In a nutshell, Gamers is a cross between Tron and The Matrix with a little bit of The Hunger Games (or other YA dystopian novels) thrown in. In the story, setmin the future, students earn points (in video game fashion) for everything from playing games on the way to school, to brushing their teeth at night—a development resulting from students always needing incentives to achieve, and society always needing to be in competition. It’s a great read for video game fans, as there are many references they will enjoy. For non-video game fans (I play video games occasionally but am not a huge fan), it is a scary reminder of one possible direction technology may take us as a society. Almost to the extent of The Matrix, everything in this society is digitally manipulated, from the appearance of a room to the appearance of a person.
Protagonist Gabby has been earning points steadily throughout her career as a student. Her “high score” leads her (and her parents) to believe she’ll be accepted into the university. Gabby has also been hacking—it’s against the rules, but it shows us how smart and able she is. One day, she meets an attractive young man who eventually brings her to a remote location to reveal that things are not as they seem—that there is a world beyond the curtain of this one, and it is controlled by people whose intentions may be sinister. It turns out that students who don’t score highly enough in the game—disappear. Not only that, but the people in charge want to audit all of Gabby’s files, which she cannot allow for many different reasons.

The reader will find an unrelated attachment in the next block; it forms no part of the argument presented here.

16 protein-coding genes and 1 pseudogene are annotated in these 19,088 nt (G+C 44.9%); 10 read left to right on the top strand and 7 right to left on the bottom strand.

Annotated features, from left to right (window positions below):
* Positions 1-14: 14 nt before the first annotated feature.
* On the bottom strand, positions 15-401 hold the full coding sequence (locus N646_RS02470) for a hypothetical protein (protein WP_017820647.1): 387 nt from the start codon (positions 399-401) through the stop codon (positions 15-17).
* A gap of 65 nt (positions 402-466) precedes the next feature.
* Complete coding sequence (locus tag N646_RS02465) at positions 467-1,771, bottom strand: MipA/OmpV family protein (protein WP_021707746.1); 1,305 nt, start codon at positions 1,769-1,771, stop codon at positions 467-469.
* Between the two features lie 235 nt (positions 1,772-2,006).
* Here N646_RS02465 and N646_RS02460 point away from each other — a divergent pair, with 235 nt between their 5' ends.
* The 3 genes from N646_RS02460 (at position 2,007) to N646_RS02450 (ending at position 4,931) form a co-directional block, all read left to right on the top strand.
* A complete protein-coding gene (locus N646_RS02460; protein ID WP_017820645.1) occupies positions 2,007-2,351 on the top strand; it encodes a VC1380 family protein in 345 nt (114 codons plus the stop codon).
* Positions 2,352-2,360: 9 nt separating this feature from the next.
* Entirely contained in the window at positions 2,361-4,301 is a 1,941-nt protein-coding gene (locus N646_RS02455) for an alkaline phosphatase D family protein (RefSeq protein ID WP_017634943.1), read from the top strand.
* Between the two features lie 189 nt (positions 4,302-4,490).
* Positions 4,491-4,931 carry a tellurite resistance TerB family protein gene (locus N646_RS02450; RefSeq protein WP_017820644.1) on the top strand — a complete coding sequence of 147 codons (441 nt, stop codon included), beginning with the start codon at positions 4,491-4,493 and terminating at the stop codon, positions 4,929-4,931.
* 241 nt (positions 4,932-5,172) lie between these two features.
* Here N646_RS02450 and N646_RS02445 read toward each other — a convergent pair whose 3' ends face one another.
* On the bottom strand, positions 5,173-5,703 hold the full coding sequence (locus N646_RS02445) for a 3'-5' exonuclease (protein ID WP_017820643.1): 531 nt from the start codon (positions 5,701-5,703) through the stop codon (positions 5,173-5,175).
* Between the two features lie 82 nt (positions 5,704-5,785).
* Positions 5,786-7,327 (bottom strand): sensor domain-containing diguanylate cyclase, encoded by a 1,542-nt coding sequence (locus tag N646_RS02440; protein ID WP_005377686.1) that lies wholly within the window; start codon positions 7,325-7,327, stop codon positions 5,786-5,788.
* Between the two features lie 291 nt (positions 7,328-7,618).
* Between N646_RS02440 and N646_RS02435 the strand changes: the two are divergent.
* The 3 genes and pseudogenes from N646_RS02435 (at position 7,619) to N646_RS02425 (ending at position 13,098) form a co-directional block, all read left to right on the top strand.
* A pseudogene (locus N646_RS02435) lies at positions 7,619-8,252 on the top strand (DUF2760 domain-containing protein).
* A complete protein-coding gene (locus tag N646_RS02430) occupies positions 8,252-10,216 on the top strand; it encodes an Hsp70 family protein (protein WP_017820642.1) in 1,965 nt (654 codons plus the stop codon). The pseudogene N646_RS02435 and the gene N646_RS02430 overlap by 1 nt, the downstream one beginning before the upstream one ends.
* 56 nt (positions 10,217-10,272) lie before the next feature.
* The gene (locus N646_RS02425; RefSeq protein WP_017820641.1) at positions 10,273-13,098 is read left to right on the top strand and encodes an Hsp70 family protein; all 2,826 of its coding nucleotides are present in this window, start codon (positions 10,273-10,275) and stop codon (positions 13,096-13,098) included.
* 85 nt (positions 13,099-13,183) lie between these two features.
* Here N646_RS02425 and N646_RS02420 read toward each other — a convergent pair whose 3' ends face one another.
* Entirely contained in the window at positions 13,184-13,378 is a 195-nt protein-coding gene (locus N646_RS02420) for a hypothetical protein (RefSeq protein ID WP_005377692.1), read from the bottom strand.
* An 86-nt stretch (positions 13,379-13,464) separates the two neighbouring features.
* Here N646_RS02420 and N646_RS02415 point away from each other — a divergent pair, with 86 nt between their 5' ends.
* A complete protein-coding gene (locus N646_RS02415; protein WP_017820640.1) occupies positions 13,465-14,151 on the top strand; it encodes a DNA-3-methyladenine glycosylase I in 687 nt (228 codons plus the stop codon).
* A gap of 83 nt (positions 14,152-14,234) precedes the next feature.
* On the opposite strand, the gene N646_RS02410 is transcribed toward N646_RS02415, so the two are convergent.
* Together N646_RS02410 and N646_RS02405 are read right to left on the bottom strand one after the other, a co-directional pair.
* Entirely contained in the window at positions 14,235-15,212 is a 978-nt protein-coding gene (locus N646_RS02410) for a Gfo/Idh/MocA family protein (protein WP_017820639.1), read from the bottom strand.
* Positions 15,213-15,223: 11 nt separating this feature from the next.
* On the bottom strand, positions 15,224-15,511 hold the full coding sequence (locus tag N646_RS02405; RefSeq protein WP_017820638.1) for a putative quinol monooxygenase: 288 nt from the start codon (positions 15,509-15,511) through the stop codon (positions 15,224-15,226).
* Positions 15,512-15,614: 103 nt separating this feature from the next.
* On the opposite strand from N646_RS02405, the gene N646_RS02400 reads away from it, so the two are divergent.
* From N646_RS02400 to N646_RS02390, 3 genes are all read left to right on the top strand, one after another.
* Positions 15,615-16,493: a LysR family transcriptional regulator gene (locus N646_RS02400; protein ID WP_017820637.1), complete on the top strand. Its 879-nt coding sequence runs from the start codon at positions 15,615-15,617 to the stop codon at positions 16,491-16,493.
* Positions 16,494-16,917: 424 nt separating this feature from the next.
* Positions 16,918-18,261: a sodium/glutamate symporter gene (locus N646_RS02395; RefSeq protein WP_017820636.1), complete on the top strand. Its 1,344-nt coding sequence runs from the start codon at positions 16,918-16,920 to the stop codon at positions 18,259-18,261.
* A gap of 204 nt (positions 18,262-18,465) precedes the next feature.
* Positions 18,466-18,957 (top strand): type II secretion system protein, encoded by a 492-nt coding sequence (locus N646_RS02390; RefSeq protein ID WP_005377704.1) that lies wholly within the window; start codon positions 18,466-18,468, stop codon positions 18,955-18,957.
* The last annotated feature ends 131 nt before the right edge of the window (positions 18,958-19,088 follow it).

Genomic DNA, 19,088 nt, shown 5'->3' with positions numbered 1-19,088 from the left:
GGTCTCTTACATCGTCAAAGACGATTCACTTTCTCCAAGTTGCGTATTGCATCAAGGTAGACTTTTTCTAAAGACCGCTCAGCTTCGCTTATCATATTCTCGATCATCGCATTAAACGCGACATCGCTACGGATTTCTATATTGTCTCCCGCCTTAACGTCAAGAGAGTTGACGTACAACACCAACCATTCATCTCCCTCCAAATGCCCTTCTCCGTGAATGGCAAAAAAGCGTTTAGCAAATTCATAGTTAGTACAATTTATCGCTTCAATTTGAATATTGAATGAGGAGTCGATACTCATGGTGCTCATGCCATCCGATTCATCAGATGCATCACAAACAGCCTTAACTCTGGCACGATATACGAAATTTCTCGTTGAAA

I won’t give away the ending, but I’ll say that this is the first book in a trilogy. It was a fast read and an interesting concept. My one wish is that there was more imagery, or possibly explanation of slang—the world Carpenter creates is so different from our own (in most ways) that I wanted to see even more imagery to establish it. Some of the scenes rely on video game stereotypes, but for a non-gamers, a bit more imagery would be nice. (Still, I loved some of the stereotypes: “Oh Mario!” is used as a mild oath!). Still, before long I was entranced in the story and wanted to learn the secrets of the world. It’s a book that young adult gamers would enjoy, and I plan to bring the book to my high school classroom for students to read—I think they’ll enjoy it!
I received a copy of this novel in exchange for my honest opinion. The opinion expressed is entirely my own.